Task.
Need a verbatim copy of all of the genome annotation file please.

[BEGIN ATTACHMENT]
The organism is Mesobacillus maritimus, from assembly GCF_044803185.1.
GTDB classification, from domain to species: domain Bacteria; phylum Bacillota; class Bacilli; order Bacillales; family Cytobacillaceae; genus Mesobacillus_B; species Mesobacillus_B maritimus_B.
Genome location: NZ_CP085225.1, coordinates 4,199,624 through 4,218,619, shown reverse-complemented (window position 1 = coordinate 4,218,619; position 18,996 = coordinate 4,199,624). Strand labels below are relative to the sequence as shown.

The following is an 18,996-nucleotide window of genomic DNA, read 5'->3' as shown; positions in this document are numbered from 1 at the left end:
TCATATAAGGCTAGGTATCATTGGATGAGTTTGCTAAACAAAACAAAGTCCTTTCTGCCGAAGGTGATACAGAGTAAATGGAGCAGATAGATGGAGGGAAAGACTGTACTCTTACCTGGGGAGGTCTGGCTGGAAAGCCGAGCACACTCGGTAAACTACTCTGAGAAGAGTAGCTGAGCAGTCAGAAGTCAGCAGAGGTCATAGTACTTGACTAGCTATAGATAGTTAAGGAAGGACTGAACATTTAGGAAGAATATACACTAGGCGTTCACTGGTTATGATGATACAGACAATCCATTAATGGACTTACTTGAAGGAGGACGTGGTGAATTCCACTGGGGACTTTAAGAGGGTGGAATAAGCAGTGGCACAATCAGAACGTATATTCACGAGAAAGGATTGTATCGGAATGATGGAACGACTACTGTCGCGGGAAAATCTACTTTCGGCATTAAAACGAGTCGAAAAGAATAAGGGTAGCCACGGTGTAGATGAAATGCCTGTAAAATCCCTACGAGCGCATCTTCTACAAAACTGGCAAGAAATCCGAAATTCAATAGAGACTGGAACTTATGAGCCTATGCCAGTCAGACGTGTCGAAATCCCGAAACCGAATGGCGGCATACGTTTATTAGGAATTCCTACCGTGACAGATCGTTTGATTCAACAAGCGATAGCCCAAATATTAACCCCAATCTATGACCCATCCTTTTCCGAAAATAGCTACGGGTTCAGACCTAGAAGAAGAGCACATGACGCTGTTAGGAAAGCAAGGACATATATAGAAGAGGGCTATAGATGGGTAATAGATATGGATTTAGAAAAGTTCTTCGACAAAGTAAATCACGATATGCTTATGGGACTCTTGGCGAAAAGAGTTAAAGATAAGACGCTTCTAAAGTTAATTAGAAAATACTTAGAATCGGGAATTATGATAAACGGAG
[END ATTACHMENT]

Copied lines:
The organism is Mesobacillus maritimus, from assembly GCF_044803185.1.
GTDB classification, from domain to species: domain Bacteria; phylum Bacillota; class Bacilli; order Bacillales; family Cytobacillaceae; genus Mesobacillus_B; species Mesobacillus_B maritimus_B.
Genome location: NZ_CP085225.1, coordinates 4,199,624 through 4,218,619, shown reverse-complemented (window position 1 = coordinate 4,218,619; position 18,996 = coordinate 4,199,624). Strand labels below are relative to the sequence as shown.

The following is an 18,996-nucleotide window of genomic DNA, read 5'->3' as shown; positions in this document are numbered from 1 at the left end:
TCATATAAGGCTAGGTATCATTGGATGAGTTTGCTAAACAAAACAAAGTCCTTTCTGCCGAAGGTGATACAGAGTAAATGGAGCAGATAGATGGAGGGAAAGACTGTACTCTTACCTGGGGAGGTCTGGCTGGAAAGCCGAGCACACTCGGTAAACTACTCTGAGAAGAGTAGCTGAGCAGTCAGAAGTCAGCAGAGGTCATAGTACTTGACTAGCTATAGATAGTTAAGGAAGGACTGAACATTTAGGAAGAATATACACTAGGCGTTCACTGGTTATGATGATACAGACAATCCATTAATGGACTTACTTGAAGGAGGACGTGGTGAATTCCACTGGGGACTTTAAGAGGGTGGAATAAGCAGTGGCACAATCAGAACGTATATTCACGAGAAAGGATTGTATCGGAATGATGGAACGACTACTGTCGCGGGAAAATCTACTTTCGGCATTAAAACGAGTCGAAAAGAATAAGGGTAGCCACGGTGTAGATGAAATGCCTGTAAAATCCCTACGAGCGCATCTTCTACAAAACTGGCAAGAAATCCGAAATTCAATAGAGACTGGAACTTATGAGCCTATGCCAGTCAGACGTGTCGAAATCCCGAAACCGAATGGCGGCATACGTTTATTAGGAATTCCTACCGTGACAGATCGTTTGATTCAACAAGCGATAGCCCAAATATTAACCCCAATCTATGACCCATCCTTTTCCGAAAATAGCTACGGGTTCAGACCTAGAAGAAGAGCACATGACGCTGTTAGGAAAGCAAGGACATATATAGAAGAGGGCTATAGATGGGTAATAGATATGGATTTAGAAAAGTTCTTCGACAAAGTAAATCACGATATGCTTATGGGACTCTTGGCGAAAAGAGTTAAAGATAAGACGCTTCTAAAGTTAATTAGAAAATACTTAGAATCGGGAATTATGATAAACGGAG